Former Australia captain James Horwill believes more top players will follow Joe Marler into Test oblivion unless an ‘unsustainable’ season structure is addressed.
Marler, below, cited the stress of being away from his young family for extended periods as the chief reason behind his decision to quit England a year from the World Cup – something Harlequins teammate Horwill identifies with from his own 62-cap career with the Wallabies.
Worcester’s Francois Hougaard stepped back from representing South Africa this year, while fellow Premiership stars Faf De Klerk, Willie Le Roux, Francois Louw, Matt Toomua and Tatafu Polota-Nau have been criss- crossing the globe during the Rugby Championship.
Horwill told The Rugby Paper: “It’s a brave decision from Joe and England will miss him, but it’s not a surprise and you’ll probably find other guys having those thoughts.
“If you look at other Premiership guys playing for South Africa and Australia, their frequent flyer miles are through the roof and I don’t think the international season is sustainable.
“I remember back in Australia you used to spend pretty much six months away from home between June and December.
“At one time, I had just 12-14 nights in my own bed in that six-month period, with the rest of the time spent travelling or in hotels.
“It takes a huge toll, especially for players with young families, and although it’s a difficult one, something needs to be done for guys who are travelling all over.
“They’re talking about moving Test windows, and the international game is a big part of what rugby’s about. But the clubs increasingly want their players playing as much as they can as well, particularly in the Premiership and Top 14, so something has to give.”
Marler is just 28 and Horwill fears burnout could affect even younger players.
He added: “If you look at the game in the UK, there are a lot more collisions and the physicality is stepping up. We need to be smarter as a code and look at the impacts, injuries and statistics because we want players to play for as long as they can.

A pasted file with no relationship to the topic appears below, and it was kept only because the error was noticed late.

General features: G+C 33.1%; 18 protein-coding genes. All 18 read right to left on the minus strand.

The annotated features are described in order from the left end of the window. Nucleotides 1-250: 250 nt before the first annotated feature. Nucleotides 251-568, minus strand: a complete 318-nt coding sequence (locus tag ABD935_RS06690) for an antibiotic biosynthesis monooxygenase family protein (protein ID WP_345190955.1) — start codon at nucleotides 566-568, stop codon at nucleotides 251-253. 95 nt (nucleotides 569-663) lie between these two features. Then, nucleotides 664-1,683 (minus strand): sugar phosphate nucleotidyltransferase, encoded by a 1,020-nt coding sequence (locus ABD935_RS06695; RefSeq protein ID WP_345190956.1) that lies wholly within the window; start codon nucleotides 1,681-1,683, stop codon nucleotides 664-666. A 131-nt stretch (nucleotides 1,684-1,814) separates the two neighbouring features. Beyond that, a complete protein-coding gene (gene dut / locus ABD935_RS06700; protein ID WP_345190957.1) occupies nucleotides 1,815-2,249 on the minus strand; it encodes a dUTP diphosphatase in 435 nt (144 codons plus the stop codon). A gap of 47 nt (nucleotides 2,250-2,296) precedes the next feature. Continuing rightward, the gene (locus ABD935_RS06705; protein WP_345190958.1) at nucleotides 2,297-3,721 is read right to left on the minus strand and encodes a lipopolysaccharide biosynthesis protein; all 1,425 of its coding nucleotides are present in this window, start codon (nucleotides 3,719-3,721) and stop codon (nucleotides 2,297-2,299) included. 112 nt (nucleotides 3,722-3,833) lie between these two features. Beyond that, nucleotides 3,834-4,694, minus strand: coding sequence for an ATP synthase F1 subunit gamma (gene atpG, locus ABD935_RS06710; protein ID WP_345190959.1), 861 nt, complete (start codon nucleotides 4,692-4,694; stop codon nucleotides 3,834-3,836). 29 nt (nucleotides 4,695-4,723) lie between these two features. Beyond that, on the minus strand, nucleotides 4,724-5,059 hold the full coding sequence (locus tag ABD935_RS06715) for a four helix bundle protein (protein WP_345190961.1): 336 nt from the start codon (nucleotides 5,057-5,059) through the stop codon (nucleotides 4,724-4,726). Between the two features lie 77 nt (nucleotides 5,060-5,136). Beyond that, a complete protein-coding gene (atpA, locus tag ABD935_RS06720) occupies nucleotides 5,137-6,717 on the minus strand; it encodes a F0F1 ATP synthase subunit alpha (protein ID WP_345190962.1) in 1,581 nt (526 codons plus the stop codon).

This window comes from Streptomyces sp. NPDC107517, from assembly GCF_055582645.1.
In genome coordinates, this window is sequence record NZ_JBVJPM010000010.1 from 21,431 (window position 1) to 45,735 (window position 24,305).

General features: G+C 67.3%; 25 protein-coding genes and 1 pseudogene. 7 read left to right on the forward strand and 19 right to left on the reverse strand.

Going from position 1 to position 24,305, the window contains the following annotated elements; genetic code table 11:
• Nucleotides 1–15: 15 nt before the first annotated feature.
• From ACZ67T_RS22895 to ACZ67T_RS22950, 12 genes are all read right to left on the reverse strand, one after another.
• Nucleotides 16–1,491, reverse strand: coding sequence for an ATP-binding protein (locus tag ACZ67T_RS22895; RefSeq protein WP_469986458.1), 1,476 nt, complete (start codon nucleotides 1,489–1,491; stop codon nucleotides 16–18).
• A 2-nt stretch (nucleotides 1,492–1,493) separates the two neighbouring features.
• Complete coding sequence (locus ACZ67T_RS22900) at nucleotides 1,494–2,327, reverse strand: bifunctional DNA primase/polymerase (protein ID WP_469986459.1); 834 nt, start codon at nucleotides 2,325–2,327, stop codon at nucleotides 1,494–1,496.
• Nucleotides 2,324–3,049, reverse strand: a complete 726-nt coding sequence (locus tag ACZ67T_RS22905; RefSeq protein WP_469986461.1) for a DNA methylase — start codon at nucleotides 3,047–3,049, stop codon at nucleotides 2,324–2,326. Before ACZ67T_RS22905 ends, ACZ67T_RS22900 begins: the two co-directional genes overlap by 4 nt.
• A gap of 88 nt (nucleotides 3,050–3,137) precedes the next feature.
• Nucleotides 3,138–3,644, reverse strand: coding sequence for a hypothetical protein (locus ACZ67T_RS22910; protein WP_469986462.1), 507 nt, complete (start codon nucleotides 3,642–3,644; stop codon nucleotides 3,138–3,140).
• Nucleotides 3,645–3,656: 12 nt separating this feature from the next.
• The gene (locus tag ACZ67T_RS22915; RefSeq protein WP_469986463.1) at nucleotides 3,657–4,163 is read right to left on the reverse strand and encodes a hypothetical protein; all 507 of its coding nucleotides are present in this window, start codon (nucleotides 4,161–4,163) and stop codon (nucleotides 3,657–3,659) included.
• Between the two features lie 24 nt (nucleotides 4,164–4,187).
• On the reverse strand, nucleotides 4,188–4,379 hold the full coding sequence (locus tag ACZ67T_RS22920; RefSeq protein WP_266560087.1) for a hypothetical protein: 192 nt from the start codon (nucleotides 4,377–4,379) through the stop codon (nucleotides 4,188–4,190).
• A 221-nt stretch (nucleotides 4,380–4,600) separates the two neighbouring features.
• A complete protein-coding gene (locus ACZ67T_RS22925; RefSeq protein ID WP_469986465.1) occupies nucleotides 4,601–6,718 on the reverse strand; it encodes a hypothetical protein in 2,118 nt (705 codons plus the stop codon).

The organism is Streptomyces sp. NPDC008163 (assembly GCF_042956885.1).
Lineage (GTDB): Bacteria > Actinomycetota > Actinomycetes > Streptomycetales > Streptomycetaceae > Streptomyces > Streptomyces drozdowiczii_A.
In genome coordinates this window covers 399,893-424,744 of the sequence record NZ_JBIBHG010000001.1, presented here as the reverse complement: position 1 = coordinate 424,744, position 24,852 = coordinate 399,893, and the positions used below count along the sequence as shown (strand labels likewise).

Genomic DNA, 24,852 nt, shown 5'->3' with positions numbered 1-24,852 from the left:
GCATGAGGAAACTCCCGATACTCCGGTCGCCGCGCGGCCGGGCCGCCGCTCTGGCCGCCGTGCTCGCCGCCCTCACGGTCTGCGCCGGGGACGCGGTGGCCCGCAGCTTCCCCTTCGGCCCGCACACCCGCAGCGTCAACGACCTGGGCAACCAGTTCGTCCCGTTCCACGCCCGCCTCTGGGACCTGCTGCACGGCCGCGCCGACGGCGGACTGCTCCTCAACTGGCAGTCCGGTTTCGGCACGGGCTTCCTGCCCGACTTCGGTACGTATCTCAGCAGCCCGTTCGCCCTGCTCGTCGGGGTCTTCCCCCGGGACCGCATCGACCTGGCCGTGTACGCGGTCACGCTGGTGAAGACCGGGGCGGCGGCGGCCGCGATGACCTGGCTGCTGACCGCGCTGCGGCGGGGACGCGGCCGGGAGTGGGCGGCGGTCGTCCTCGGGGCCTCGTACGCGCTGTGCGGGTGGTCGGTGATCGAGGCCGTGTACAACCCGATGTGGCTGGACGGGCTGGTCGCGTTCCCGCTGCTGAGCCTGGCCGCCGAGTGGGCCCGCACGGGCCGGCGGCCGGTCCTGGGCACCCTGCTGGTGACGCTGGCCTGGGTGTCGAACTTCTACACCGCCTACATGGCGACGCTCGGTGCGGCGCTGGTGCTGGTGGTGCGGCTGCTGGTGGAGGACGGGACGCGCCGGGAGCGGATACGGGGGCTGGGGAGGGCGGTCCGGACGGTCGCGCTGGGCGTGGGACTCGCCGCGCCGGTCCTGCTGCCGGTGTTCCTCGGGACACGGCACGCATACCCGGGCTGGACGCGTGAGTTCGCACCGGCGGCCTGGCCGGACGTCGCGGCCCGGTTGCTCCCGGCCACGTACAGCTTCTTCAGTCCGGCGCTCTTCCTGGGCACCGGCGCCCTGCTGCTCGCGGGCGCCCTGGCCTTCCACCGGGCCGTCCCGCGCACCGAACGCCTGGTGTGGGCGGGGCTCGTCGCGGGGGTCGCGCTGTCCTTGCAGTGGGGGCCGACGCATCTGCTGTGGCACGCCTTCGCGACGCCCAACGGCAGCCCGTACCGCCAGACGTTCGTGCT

“We don’t want players finishing their careers early or getting burnt out. But what you’re seeing now is guys coming in earlier – at 18 or 19 – and we don’t want them to be hitting 25 and feeling that they’ve been in a marathon already, which is the danger.
“Players have a voice and they must use it. Whatever the authorities have in mind, they can’t expect players to do as they’re told without being consulted.”
Meanwhile, Horwill believes Australia still pose a major threat at next year’s World Cup despite a so far disastrous 2018 that saw them beaten 2-1 by Ireland in June and manage just one victory in their opening five Rugby Championship matches.
Despite calls for head coach Michael Cheika to go, Horwill said: “Results haven’t been there but I don’t think it helps every second week for people to be asking if the coach should be sacked – they should stick with Cheika because he is a good coach. He’s the guy who should take them forward to the World Cup and I still think they’ll do well in Japan.
“There are outside pressures at the moment and a lack of confidence among players to express themselves, but I’m certain that will return.”
Harlequins’ co-captain Horwill is back after summer ankle surgery and has silverware in his sights as he prepares to lead his side into the Challenge Cup.
“It’s a target,” he said. “Paul Gustard’s brought enthusiasm and a new energy since taking over as head coach and we’ve responded well. We’ve got two French teams in Agen and Grenoble first-up but it’s an exciting challenge.”